Sunday, April 12, 2009

Adenhart Added To List Of Angels' Tragedies

Jim Adenhart took the mound on Thursday. But he didn’t throw a pitch. Maybe he threw a fit—and you could hardly blame him.

Adenhart was in the stands Wednesday night at Angel Stadium, watching his 22-year-old son Nick make his season debut, starting for the Los Angeles Angels against the Oakland A’s.

Nick did pretty well; six strong innings. It was the first time he made an Opening Day roster.

Six hours after confounding the A’s, Nick Adenhart went dancing with some friends at a club. On the way home, the vehicle Adenhart was traveling in as a passenger was broadsided at an intersection, by a drunk driver. He died in surgery a short while later.

So the day after that, Nick’s dad, a retired Secret Service agent, strode onto the mound and reflected. The stadium was empty. Wearing a red Angels sweatshirt, Jim Adenhart was seen covering his eyes briefly with one hand.

Why do these things keep happening to the Angels?

1968. Pitcher Minnie Rojas is paralyzed for life in a car accident that claims the lives of two of his three children.

1972. Infielder Chico Ruiz was killed in a single-car accident, just a few weeks before spring training with his new team, the Kansas City Royals. Ruiz played 1970-71 with the Angels.

1977. Infielder Mike Miley, also killed in a car accident, at age 23.

1978. Outfielder Lyman Bostock, hours after a game in Chicago, was killed in a drive-by shooting when he had the misfortune of being in the backseat of a car that was fired upon, in Gary, Ind.

1989. Former pitcher Donnie Moore shot and killed himself, three years after giving up a crucial home run in the playoffs that cost his team a series victory. Moore blamed himself for the loss.

1992. Twelve Angels players and manager Buck Rodgers were injured (Rodgers suffered a broken ribs and knee and elbow injuries and had to take a leave of absence) when their team bus crashed on the New Jersey Turnpike.

2009. Nick Adenhart, 22, among three killed in a hit-and-run by a drunk driver, who fled on foot but who was caught about thirty minutes later.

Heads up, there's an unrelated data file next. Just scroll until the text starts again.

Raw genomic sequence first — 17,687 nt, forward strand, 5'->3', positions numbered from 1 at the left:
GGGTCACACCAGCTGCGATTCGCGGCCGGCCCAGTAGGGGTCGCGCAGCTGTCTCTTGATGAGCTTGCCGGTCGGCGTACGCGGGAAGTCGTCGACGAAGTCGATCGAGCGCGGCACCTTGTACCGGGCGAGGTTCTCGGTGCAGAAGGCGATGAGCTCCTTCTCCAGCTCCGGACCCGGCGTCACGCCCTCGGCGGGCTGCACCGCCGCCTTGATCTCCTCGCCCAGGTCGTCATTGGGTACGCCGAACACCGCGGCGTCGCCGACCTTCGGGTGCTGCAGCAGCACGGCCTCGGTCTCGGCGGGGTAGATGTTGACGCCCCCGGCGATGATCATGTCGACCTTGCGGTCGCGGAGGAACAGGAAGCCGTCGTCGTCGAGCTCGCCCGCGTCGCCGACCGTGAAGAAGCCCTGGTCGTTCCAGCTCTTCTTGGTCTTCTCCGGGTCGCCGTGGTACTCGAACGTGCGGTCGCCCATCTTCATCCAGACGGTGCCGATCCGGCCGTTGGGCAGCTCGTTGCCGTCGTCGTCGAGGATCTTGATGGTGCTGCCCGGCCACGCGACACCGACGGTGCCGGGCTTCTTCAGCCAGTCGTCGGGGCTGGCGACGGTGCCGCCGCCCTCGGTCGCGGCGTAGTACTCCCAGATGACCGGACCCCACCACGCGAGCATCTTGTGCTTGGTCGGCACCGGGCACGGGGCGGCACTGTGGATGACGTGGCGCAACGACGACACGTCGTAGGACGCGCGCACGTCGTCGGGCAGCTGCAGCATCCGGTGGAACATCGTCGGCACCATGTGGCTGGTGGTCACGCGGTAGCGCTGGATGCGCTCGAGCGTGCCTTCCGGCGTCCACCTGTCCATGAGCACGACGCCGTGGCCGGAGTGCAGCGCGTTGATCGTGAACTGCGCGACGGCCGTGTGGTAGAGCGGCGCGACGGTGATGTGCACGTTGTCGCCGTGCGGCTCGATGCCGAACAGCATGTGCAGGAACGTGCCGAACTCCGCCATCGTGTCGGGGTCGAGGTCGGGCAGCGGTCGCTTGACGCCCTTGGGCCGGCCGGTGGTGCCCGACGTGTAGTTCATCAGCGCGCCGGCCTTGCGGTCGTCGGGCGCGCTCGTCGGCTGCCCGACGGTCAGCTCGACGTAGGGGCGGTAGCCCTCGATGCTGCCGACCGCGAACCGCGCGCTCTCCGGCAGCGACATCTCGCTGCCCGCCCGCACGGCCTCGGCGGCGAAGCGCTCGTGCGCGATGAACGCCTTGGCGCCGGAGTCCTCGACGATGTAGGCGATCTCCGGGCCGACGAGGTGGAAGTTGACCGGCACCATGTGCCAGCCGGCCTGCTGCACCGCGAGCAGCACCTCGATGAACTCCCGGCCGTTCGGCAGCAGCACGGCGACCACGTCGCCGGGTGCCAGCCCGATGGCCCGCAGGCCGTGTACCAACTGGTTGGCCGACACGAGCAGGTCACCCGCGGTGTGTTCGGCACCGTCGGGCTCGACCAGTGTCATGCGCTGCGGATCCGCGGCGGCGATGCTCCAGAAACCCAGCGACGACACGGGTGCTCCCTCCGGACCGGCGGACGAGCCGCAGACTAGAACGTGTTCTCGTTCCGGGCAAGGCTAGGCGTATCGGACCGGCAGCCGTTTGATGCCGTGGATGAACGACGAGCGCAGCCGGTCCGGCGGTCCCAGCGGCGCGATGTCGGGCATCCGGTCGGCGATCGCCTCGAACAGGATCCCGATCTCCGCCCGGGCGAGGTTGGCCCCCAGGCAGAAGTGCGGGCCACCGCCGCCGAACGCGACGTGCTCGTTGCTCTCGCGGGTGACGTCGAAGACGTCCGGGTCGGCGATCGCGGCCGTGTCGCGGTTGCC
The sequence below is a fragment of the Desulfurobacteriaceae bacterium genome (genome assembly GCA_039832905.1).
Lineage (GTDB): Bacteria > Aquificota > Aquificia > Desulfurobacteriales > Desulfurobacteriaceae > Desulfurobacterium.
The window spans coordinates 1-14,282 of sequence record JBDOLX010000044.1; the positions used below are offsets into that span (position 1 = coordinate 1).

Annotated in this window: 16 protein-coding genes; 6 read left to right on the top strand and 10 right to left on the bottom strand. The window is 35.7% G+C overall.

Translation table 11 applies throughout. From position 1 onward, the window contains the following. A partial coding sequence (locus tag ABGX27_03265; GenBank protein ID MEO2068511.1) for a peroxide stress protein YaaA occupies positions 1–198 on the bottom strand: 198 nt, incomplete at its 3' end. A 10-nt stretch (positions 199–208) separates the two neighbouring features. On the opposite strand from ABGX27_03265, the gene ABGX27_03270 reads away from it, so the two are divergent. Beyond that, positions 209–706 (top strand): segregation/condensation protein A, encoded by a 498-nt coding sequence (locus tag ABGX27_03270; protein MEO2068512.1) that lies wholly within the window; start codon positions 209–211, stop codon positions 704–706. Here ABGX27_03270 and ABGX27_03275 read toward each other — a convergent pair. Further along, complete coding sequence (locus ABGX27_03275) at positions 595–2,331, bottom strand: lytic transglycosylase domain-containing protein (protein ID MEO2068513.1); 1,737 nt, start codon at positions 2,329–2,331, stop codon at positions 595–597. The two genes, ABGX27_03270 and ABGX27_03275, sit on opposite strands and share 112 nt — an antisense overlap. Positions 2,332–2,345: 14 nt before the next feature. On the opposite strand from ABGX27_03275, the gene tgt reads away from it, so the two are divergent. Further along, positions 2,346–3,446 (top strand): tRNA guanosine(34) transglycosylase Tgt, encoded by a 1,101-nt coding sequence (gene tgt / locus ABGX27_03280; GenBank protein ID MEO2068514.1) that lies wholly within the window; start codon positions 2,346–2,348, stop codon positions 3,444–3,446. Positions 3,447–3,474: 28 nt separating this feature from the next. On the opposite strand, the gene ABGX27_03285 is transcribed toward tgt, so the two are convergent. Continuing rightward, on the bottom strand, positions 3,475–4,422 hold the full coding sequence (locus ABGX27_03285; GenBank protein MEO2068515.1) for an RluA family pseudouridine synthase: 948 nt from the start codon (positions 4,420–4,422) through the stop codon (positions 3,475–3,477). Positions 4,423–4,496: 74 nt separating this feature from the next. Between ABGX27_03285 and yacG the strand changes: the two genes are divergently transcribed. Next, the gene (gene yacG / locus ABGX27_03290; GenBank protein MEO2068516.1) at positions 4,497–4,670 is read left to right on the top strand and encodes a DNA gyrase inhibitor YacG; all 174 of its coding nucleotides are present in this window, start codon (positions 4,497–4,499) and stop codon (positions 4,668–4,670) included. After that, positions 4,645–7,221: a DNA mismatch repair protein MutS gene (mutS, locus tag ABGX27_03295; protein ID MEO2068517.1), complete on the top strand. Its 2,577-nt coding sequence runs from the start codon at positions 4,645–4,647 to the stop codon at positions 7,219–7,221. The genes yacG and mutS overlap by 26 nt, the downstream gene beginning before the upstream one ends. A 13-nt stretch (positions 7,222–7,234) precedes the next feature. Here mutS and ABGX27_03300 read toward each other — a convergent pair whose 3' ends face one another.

“Curse” is a strong word, and overused. It smacks of voodoo and karma and other things of the unexplained.

We toss it around carelessly, when we talk about sports.

The Lions are “cursed”, folks say, thanks to some alleged words casually said by quarterback Bobby Layne after being traded in 1958. Not true, but you wouldn’t know it.

The Chicago Cubs are “cursed”, thanks to a local tavern owner, who was prevented from bringing his pet goat into the 1945 World Series and who displayed his anger by casting a curse on the franchise. Billy Sianis was mad, for sure, and his words have indeed been verified.

But, look—do ordinary people have the power to levy curses on anyone, let alone entire sports franchises?

Could I, for example, in a fit of anger at a restaurant, stand in the parking lot, shake my fist at the place, and say, “I hereby curse this restaurant from ever turning a profit ever again!”?

I’d be scared to death if we lived in a world where that’s all it took to turn all of us into potential victims of verbal voodoo dolls.

Get cut off in traffic? Curse the boob in the other car.

Someone taking too long at the ATM in front of you? Curse them.

So what makes Layne and Sianis so special? How did they manage to assume the power of some sort of god or idol?

Answer: they’re not. And they didn’t.

The Lions haven’t won a championship since Layne’s trade, and the Cubs haven’t been back to the World Series since Sianis’s tirade because of poor personnel decisions, bad management, bad coaching, and the simple competitive nature of professional sports, which only crowns one winner per year anyway. Ninety-nine percent of the teams aren’t going to win in any given year.

The Angels have suffered more than their share of tragedies, it would appear. But they are not cursed. Why would they be? Who would have done it to them?

Funny, but I didn’t hear any talk of a curse when the Angels won the 2002 World Series, coming back from a 3-2 series deficit to upend the San Francisco Giants.

Adenhart’s death, if anything, proves there’s a curse of greater proportions than some silly sports thing.

The curse of drunk driving. Now there’s something to truly wring your hands about.

Or how about the curse of all these mass shootings that have been plaguing the country lately?

The curse of unemployment. The curse of war.

And on and on.

Nick Adenhart: 1986-2009

So no one cursed the Angels. Bobby Layne didn’t curse the Lions. Billy Sianis didn’t curse the Cubs.


Still, I feel for the Angels organization. There really have been too many of these sad incidents for one franchise. But it’s just bad luck, plain and simple.

Jim Adenhart, in his role with the Secret Service, was part of the force whose charge was to keep the most important man in the world safe and sound.

Lord knows how many people have cursed the President of the United States.

In our 233-year history as a nation, we’ve lost four presidents to assassination.

I’d say the Secret Service does a pretty good job.

All those years protecting the president, yet Jim Adenhart was powerless to keep his kid from getting killed by a drunk on the road.

I wonder if that was among the things he thought about when he took the mound in an empty Angel Stadium, wearing his son’s team‘s colors.

Probably came to him in that moment when he covered his eyes with his hand.

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